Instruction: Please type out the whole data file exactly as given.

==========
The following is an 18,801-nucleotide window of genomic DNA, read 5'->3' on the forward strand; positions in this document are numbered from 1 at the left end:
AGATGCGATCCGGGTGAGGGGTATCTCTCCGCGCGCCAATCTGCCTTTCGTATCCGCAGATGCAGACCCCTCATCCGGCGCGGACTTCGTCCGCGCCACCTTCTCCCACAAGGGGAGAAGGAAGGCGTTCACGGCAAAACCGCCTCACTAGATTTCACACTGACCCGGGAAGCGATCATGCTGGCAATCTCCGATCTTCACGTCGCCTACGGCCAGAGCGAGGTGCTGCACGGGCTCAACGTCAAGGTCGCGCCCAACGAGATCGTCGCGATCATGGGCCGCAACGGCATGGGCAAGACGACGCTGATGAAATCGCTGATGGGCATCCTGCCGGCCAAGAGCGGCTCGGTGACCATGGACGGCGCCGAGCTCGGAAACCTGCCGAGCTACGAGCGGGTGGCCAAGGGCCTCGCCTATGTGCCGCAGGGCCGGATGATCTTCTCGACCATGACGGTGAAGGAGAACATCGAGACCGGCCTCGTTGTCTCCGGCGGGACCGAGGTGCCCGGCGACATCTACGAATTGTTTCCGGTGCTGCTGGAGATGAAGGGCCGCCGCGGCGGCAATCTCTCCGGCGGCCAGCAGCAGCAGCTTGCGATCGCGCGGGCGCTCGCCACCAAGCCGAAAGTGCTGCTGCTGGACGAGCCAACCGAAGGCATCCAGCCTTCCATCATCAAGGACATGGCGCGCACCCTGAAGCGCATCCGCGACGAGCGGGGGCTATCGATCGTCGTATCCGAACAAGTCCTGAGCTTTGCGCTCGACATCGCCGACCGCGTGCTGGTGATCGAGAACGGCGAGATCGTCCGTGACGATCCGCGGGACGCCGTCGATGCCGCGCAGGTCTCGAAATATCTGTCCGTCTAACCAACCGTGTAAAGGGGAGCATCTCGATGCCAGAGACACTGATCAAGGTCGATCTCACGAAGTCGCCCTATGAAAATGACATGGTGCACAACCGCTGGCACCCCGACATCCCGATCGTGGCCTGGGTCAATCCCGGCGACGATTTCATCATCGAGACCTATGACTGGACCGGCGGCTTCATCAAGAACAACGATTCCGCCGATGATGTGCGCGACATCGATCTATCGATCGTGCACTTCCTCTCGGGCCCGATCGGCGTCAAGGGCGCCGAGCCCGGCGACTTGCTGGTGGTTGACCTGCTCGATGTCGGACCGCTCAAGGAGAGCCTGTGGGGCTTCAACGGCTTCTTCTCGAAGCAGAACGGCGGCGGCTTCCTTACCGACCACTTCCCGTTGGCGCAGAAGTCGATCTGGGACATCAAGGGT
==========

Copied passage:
The following is an 18,801-nucleotide window of genomic DNA, read 5'->3' on the forward strand; positions in this document are numbered from 1 at the left end:
AGATGCGATCCGGGTGAGGGGTATCTCTCCGCGCGCCAATCTGCCTTTCGTATCCGCAGATGCAGACCCCTCATCCGGCGCGGACTTCGTCCGCGCCACCTTCTCCCACAAGGGGAGAAGGAAGGCGTTCACGGCAAAACCGCCTCACTAGATTTCACACTGACCCGGGAAGCGATCATGCTGGCAATCTCCGATCTTCACGTCGCCTACGGCCAGAGCGAGGTGCTGCACGGGCTCAACGTCAAGGTCGCGCCCAACGAGATCGTCGCGATCATGGGCCGCAACGGCATGGGCAAGACGACGCTGATGAAATCGCTGATGGGCATCCTGCCGGCCAAGAGCGGCTCGGTGACCATGGACGGCGCCGAGCTCGGAAACCTGCCGAGCTACGAGCGGGTGGCCAAGGGCCTCGCCTATGTGCCGCAGGGCCGGATGATCTTCTCGACCATGACGGTGAAGGAGAACATCGAGACCGGCCTCGTTGTCTCCGGCGGGACCGAGGTGCCCGGCGACATCTACGAATTGTTTCCGGTGCTGCTGGAGATGAAGGGCCGCCGCGGCGGCAATCTCTCCGGCGGCCAGCAGCAGCAGCTTGCGATCGCGCGGGCGCTCGCCACCAAGCCGAAAGTGCTGCTGCTGGACGAGCCAACCGAAGGCATCCAGCCTTCCATCATCAAGGACATGGCGCGCACCCTGAAGCGCATCCGCGACGAGCGGGGGCTATCGATCGTCGTATCCGAACAAGTCCTGAGCTTTGCGCTCGACATCGCCGACCGCGTGCTGGTGATCGAGAACGGCGAGATCGTCCGTGACGATCCGCGGGACGCCGTCGATGCCGCGCAGGTCTCGAAATATCTGTCCGTCTAACCAACCGTGTAAAGGGGAGCATCTCGATGCCAGAGACACTGATCAAGGTCGATCTCACGAAGTCGCCCTATGAAAATGACATGGTGCACAACCGCTGGCACCCCGACATCCCGATCGTGGCCTGGGTCAATCCCGGCGACGATTTCATCATCGAGACCTATGACTGGACCGGCGGCTTCATCAAGAACAACGATTCCGCCGATGATGTGCGCGACATCGATCTATCGATCGTGCACTTCCTCTCGGGCCCGATCGGCGTCAAGGGCGCCGAGCCCGGCGACTTGCTGGTGGTTGACCTGCTCGATGTCGGACCGCTCAAGGAGAGCCTGTGGGGCTTCAACGGCTTCTTCTCGAAGCAGAACGGCGGCGGCTTCCTTACCGACCACTTCCCGTTGGCGCAGAAGTCGATCTGGGACATCAAGGGT